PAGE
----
Despite what looked like propitious timing for organizing the Amazon facility, the union faced an uphill battle in a traditionally union-averse state like Alabama. And the broader headwinds that labor has fought for decades, with a sharp drop in private-sector membership, apparently didn’t dissipate.
Among other things, the company touted its health care benefits and $15 hourly minimum wage to argue a union wasn’t needed.
The vote spanned seven weeks, beginning in February, and the NLRB spent nearly two weeks tallying the ballots, after disputes over ineligible voters slowed the process. Around 500 of the 3,215 ballots cast in the election were challenged and nearly 400 of the objections were raised by Amazon, according to a union spokesperson.
The union drive caught the attention of Washington, D.C., and put significant pressure on Biden to voice his support for workers exercising their collective bargaining rights.
Biden eventually released a 2 1/2-minute video in early March backing the workers’ right to organize — which was billed by union leaders as “the most pro-union statement from a president” in history — although he omitted Amazon’s name from his remarks.
White House press secretary Jen Psaki said Friday that Biden would wait “for the NLRB to finish its process and declare a result to make a further comment.”
“But I will say broadly … we know it’s very difficult for workers to make the choice to form a union,” Psaki said, plugging the PRO Act.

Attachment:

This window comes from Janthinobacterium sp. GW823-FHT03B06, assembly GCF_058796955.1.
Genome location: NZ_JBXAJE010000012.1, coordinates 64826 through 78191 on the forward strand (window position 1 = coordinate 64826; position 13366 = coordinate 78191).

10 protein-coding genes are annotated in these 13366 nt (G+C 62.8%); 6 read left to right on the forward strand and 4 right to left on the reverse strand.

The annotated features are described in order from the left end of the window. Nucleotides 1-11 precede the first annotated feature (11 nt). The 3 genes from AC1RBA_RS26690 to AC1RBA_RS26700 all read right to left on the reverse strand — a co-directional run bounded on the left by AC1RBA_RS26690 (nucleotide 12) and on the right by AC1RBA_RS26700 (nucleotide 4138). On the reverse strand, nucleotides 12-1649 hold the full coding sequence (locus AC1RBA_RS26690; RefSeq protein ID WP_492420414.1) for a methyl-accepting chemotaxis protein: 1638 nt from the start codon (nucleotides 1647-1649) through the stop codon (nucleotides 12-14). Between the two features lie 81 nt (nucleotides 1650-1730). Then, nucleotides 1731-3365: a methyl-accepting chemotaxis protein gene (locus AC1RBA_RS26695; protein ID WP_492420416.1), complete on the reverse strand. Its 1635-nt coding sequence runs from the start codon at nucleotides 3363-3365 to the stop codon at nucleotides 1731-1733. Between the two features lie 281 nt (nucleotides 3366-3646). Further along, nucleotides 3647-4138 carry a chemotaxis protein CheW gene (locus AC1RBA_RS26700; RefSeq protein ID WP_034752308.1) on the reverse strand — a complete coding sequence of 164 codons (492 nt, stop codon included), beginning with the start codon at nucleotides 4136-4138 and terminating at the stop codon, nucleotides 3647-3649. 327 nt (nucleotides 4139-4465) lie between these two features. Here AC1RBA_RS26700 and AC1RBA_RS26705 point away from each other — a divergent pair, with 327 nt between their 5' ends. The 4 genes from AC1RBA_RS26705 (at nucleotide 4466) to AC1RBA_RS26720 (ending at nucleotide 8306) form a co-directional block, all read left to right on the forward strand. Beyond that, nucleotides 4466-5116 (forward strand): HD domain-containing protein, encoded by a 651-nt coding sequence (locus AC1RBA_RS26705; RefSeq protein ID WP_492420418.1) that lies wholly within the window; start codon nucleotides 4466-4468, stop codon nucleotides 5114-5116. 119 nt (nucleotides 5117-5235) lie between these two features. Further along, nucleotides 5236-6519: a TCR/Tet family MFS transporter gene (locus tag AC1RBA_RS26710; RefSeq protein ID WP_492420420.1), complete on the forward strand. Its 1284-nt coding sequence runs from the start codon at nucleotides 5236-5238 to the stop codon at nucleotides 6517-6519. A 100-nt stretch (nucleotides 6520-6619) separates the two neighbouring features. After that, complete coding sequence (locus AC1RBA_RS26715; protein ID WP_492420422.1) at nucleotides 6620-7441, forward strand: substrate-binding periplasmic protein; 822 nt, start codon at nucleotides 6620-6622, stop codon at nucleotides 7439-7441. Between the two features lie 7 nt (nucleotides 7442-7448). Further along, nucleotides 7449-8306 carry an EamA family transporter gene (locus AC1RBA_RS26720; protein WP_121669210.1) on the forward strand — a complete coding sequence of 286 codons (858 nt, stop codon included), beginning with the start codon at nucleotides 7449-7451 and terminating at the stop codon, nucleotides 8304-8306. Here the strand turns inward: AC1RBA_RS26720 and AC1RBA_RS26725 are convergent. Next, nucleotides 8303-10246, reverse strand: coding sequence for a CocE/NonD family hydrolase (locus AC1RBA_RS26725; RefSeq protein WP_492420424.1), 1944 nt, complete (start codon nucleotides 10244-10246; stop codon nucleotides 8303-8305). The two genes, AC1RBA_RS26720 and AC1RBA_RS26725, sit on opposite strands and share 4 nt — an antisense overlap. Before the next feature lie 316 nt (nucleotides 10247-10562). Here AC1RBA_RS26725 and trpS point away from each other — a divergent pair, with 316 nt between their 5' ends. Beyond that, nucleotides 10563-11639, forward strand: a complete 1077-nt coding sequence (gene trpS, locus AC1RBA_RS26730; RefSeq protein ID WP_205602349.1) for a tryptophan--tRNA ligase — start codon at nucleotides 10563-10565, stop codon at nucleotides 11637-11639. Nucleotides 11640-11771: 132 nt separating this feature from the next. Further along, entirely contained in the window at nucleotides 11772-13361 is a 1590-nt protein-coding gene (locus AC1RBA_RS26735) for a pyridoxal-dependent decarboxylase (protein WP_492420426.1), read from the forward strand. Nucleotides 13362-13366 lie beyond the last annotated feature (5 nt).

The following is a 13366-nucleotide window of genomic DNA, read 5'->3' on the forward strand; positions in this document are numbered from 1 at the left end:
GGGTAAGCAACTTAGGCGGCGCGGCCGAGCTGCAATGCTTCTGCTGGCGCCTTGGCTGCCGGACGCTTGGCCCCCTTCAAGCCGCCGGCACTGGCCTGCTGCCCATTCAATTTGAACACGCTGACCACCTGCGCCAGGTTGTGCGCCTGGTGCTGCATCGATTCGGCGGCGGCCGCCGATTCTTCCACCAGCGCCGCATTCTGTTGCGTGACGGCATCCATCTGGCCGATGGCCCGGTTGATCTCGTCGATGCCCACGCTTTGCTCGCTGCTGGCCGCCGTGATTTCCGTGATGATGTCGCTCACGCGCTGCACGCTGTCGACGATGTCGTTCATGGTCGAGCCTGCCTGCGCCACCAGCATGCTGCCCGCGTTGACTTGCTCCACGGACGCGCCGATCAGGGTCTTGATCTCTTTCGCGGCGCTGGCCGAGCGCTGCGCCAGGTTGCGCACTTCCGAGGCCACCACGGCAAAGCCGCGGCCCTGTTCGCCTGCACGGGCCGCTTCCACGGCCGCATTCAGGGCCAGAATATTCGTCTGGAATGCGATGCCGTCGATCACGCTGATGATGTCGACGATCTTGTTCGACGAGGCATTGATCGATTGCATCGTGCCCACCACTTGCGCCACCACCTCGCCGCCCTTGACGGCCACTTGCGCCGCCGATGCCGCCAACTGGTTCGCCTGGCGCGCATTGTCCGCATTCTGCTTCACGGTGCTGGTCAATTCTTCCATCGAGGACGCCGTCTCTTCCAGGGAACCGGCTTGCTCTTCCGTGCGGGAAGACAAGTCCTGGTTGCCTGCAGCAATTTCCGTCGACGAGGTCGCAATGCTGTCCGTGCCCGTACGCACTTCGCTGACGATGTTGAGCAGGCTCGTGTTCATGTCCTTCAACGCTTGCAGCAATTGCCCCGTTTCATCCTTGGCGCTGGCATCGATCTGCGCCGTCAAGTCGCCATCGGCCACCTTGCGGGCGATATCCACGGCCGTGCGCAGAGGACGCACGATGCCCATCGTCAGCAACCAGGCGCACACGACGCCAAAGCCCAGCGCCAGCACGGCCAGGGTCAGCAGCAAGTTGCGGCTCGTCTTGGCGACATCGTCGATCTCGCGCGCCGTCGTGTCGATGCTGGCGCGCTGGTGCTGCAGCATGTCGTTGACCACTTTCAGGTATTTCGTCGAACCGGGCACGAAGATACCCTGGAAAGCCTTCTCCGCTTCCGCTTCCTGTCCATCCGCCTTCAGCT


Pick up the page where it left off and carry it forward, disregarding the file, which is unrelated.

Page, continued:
The legislation “would give more workers the ability to organize and bargain collectively with their employees,” Psaki said. “That’s a fundamental priority for him, something he’s fought for throughout his career.”
As the vote in Bessemer was under way, the Retail, Wholesale and Department Store Union brought workers to Capitol Hill to testify at a Senate Budget Committee hearing chaired by Sen. Bernie Sanders
(I-Vt.), who later went to the town to rally support for the union.
Jennifer Bates, a worker at the Bessemer fulfillment center, told lawmakers during the hearing in March that she was required to go to “union education meetings” hosted by the company, sometimes “several times a week,” that pushed anti-union messages. She said management put “anti-union signs and messages” all around the facility and even sent messages to workers’ phones.
Some of that activity would be prohibited under the PRO Act.
Republicans and employers staunchly oppose the legislation, saying it would make businesses less competitive, and it’s unlikely to ever garner the 60 votes needed to overcome the filibuster. The fact that the bill would preempt state right-to-work laws like the one in Alabama, rendering them invalid, is particularly controversial.
This blog originally appeared at Politico
on April 9, 2021. Reprinted with permission.
About the Author: Rebecca Rainey is an employment and immigration reporter with POLITICO Pro and the author of the Morning Shift newsletter.